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Monday, June 15, 2009

‘Idol’ devotion brings hopefuls to Foxboro

By Lauren Beckham Falcone

Say what you will about “American Idol” - it’s unfair, it’s cruel, its ratings are dipping.

But say this, too: It brings out the devotion in people.

There’s no other way to explain the swath of sopping-wet moral support systems standing outside Gillette Stadium in Foxboro yesterday who held umbrellas and hands with the thousands of rain-soaked idealists vying for the most coveted prize in pop culture.

The Fox mega-hit show kicked off its ninth season at the home of the Patriots [team stats], and while host Ryan Seacrest braved the downpour to welcome the throngs, the real star of yesterday’s show was dedication - to family, friends and giving stardom a shot.

Who knew a talent competition could be a testament to the human spirit?

Mothers and daughters, fathers and sons, boyfriends, girlfriends and best friends stood together for hours. And though the forecast was rain, the attitude was the complete opposite.

“It’s an opportunity,” said a smiling but soaked Katie Stevens, 16, of Middlebury, Conn. “You have to take it. No matter what happens, it was worth it.”

Her mother, Clara, skipped a Dunkin’ Donuts run to ensure a spot in line by 5 a.m.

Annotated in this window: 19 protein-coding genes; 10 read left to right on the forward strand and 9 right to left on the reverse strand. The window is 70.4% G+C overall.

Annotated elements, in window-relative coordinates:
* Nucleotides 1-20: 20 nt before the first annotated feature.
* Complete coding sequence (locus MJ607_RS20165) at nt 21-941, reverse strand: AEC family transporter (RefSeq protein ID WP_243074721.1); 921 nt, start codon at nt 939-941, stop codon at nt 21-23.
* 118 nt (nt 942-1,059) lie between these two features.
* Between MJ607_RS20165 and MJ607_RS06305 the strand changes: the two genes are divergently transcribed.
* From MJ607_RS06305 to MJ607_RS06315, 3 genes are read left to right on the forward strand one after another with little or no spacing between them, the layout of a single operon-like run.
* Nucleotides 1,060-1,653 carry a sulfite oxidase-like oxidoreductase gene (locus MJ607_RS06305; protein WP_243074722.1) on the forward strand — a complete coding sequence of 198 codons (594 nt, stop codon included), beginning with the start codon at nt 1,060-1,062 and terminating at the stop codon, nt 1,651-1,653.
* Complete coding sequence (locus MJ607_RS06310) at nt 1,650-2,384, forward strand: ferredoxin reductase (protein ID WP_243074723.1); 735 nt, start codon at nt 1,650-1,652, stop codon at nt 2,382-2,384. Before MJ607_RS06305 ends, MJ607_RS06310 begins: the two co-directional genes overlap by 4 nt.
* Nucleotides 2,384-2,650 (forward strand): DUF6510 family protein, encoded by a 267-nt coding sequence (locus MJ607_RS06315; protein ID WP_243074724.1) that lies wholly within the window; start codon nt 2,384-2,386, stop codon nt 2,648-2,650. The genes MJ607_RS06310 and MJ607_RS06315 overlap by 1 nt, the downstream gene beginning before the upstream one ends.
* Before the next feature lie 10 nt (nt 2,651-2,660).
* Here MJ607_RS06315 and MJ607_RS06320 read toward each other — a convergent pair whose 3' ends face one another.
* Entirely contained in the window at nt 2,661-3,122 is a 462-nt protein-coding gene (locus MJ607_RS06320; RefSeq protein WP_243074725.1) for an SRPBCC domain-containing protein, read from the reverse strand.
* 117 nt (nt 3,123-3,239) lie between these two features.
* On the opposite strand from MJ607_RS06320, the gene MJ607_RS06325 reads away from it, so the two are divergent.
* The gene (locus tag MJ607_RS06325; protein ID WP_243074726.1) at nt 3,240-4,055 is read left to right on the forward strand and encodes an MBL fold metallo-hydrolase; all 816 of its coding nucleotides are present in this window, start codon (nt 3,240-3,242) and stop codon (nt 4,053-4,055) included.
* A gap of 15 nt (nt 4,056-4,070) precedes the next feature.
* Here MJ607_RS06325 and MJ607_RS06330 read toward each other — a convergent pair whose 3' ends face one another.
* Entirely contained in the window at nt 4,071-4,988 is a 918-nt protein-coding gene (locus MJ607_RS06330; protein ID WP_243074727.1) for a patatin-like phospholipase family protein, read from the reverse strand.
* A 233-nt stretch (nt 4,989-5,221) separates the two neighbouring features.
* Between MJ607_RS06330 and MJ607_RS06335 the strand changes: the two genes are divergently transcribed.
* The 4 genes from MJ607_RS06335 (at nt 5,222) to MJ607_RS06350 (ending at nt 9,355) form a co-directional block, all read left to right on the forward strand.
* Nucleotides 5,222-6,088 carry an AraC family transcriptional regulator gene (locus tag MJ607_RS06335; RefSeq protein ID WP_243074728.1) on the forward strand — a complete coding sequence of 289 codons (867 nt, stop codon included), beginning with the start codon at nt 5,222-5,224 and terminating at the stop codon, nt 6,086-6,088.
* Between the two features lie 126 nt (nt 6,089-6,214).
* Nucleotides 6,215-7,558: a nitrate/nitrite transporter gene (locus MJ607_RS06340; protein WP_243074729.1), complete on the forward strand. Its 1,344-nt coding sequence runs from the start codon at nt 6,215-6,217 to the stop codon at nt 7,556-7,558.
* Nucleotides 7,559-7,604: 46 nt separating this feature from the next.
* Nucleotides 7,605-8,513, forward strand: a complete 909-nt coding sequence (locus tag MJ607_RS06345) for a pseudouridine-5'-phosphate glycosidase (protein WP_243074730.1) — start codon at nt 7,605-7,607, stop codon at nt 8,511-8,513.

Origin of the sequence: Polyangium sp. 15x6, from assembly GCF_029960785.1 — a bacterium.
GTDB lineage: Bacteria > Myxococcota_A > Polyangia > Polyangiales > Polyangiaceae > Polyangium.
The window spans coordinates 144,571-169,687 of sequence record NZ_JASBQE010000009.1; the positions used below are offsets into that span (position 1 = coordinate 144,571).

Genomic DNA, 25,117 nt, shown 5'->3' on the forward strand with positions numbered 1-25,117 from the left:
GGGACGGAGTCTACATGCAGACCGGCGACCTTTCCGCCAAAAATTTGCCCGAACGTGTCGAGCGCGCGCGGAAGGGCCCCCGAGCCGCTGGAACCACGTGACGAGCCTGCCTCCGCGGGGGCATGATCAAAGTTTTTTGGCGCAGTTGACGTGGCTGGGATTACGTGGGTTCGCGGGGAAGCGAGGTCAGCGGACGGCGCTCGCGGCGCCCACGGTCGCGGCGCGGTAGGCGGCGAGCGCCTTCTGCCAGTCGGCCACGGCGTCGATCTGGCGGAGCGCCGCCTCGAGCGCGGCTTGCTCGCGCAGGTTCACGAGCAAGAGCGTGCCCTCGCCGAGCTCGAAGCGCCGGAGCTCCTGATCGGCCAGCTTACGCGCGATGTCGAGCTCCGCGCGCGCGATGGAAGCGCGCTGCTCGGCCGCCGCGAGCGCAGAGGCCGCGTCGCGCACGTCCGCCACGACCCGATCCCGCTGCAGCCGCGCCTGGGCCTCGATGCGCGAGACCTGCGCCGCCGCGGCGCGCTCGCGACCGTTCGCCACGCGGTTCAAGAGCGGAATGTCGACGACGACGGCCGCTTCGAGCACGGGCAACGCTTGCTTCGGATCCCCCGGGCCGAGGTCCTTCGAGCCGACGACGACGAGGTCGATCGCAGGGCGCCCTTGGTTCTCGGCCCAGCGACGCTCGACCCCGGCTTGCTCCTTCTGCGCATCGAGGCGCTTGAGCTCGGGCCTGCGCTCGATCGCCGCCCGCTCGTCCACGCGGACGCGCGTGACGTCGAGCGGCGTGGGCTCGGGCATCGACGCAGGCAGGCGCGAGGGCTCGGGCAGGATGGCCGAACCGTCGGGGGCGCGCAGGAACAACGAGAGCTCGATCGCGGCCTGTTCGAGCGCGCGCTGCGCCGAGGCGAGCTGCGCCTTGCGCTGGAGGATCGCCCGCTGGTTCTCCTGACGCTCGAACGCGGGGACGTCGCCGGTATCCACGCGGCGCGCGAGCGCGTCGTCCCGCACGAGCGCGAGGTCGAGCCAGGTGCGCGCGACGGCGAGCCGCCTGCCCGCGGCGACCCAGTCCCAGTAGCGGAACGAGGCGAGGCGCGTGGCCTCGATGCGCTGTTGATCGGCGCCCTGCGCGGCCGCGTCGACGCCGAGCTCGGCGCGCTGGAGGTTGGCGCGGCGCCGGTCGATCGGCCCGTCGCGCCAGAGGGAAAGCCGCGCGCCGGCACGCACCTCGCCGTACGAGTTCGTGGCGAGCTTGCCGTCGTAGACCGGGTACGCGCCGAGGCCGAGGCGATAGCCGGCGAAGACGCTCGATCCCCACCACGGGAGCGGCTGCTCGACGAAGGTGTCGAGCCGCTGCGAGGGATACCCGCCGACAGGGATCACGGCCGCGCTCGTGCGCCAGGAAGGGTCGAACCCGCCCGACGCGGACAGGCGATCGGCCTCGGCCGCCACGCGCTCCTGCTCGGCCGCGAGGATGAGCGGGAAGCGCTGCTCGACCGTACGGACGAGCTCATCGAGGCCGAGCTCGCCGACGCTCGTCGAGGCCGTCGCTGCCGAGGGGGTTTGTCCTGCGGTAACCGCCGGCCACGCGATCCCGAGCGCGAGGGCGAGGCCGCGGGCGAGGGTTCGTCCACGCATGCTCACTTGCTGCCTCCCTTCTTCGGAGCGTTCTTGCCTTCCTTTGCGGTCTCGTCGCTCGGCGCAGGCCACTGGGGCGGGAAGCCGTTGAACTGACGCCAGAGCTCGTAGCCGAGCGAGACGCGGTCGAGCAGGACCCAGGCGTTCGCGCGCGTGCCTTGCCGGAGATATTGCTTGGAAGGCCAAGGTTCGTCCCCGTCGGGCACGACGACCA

“I could have used it,” she said. “But we’re here!”

Of course, you have to wonder about some people - the girl wearing a belt as a headband; the guy sashaying his way down the line asking people to marry him; the mother of four who thought it was perfectly OK to make her 6-year-old stand in line since 3 a.m. “She tired and bored,” the mother said. “But I brought snacks.”

Yet, for the most part, it was an optimistic event - the crowd sang and cheered. Friends went for coffee runs or held contestants’ places in line while they ran to their cars for a change of clothes.

“You have to support people,” said Sheena Seymour, 18, of Worcester, who cheered on pal Kaiti Figueroa, 20, of Somerville. “It’s her dream. I mean, I can’t feel my feet because they’re cold and wet, but I’m here.”

And so were the singers, who might not have the chops to make it past the first round. But what led them to that long line at One Patriot Place is as compelling as any good vocal performance.

“I had Hodgkin’s lymphoma when I was 13 to 15. Simon’s not as scary as cancer,” said Gina Naomi Baez, 21, of Long Island, N.Y.

“I was always afraid, but I was in a talent show this year and people said I was good,” said Alison Sullivan, 21, Tyngsboro.

“My friend Dave Wilkinson always encouraged me,” said Sarah Gay, 21, of Danvers. “He and I made a pact to do this together, but he shipped out to Iraq today. So I’m here and this is for him. And me.”

“I’m a junior in college and if I don’t do it now, I never will and I’ll always regret it,‘ said a waterlogged Megan Podsiedlik, 21, of Tully, N.Y. “That’s the great thing about ‘Idol.’ Everyone gets a shot. That’s why we’re all here.”

Source: Boston Herald.

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